Popular video streaming service Netflix has celebrated a high stock price for the past year, but the party has finally come to an end. Over the last 12 months, NFLX has more than tripled, earning it the title of best-performing S&P 500 stock. Tuesday, the stock closed at 221.60, but it has fallen more than seven percent as of this writing (205.85), while the entire S&P 500 is down just one percent.
Writing on The Street two weeks ago, Jake Lynch called Netflix's stock "indefensibly high." While a smart business idea and model, Netflix has already picked all the low-hanging fruit, Lynch argues. Going forward, things are only going to get more difficult. "Netflix is approching monetary hurdles, ranging from contract renegotiation to a transition to Web-based streaming content," Lunch wrote. "Many media executives are baffled by Netflix's stock performance, including Jeffrey Bewkes, CEO of Time Warner, who quipped to the New York Times, regarding the market's optimism for Netflix: 'It's a little bit like, is the Albanian army going to take over the world? I don't think so.'"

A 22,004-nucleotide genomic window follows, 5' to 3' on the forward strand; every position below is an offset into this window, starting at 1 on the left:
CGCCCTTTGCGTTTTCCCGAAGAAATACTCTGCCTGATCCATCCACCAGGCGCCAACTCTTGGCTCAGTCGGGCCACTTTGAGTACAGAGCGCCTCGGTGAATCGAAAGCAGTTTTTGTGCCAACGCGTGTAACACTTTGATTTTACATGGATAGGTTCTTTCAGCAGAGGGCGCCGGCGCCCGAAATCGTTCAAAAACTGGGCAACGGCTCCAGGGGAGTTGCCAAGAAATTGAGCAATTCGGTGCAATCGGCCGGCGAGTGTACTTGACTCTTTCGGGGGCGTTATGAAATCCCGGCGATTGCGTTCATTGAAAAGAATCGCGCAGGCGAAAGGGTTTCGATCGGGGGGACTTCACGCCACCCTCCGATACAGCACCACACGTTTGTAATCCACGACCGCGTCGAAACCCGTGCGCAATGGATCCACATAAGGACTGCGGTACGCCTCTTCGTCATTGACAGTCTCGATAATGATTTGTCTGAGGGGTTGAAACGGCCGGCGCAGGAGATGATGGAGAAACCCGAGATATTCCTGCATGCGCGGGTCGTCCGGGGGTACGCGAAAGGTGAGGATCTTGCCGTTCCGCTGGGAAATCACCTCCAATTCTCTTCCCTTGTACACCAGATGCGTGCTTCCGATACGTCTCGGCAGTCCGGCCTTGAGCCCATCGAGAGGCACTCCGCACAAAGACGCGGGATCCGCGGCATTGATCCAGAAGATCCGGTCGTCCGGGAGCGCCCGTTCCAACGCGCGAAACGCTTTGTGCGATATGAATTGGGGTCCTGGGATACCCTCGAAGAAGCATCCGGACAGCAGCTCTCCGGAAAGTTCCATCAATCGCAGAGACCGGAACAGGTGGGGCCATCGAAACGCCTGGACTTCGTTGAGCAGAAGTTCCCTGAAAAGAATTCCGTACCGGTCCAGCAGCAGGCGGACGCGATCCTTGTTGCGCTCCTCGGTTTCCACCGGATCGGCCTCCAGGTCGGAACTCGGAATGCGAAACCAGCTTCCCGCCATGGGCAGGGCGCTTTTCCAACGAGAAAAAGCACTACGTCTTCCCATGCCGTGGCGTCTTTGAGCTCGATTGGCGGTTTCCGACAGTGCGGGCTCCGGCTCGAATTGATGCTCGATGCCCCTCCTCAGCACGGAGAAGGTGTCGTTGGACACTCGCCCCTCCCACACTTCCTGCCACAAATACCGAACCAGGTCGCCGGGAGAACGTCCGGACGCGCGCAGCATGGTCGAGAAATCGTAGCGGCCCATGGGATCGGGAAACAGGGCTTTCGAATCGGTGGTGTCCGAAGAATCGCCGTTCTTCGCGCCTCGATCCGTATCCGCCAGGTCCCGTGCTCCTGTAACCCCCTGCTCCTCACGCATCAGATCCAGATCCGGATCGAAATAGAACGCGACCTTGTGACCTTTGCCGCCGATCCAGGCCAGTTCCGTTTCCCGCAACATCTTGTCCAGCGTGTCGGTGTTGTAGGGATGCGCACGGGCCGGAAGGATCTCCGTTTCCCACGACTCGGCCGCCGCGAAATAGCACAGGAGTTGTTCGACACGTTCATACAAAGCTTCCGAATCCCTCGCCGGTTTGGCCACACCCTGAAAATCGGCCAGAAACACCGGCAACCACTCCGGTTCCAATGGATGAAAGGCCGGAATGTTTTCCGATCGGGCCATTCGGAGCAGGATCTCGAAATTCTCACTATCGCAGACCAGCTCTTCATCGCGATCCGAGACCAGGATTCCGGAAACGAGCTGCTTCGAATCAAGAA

For their sake, I hope those media executives were so baffled by its performance that they were shorting NFLX. It's unclear when Tuesday's announcement from Amazon that the online retailer will begin offering its own video streaming service will stop eating into Netflix's performance.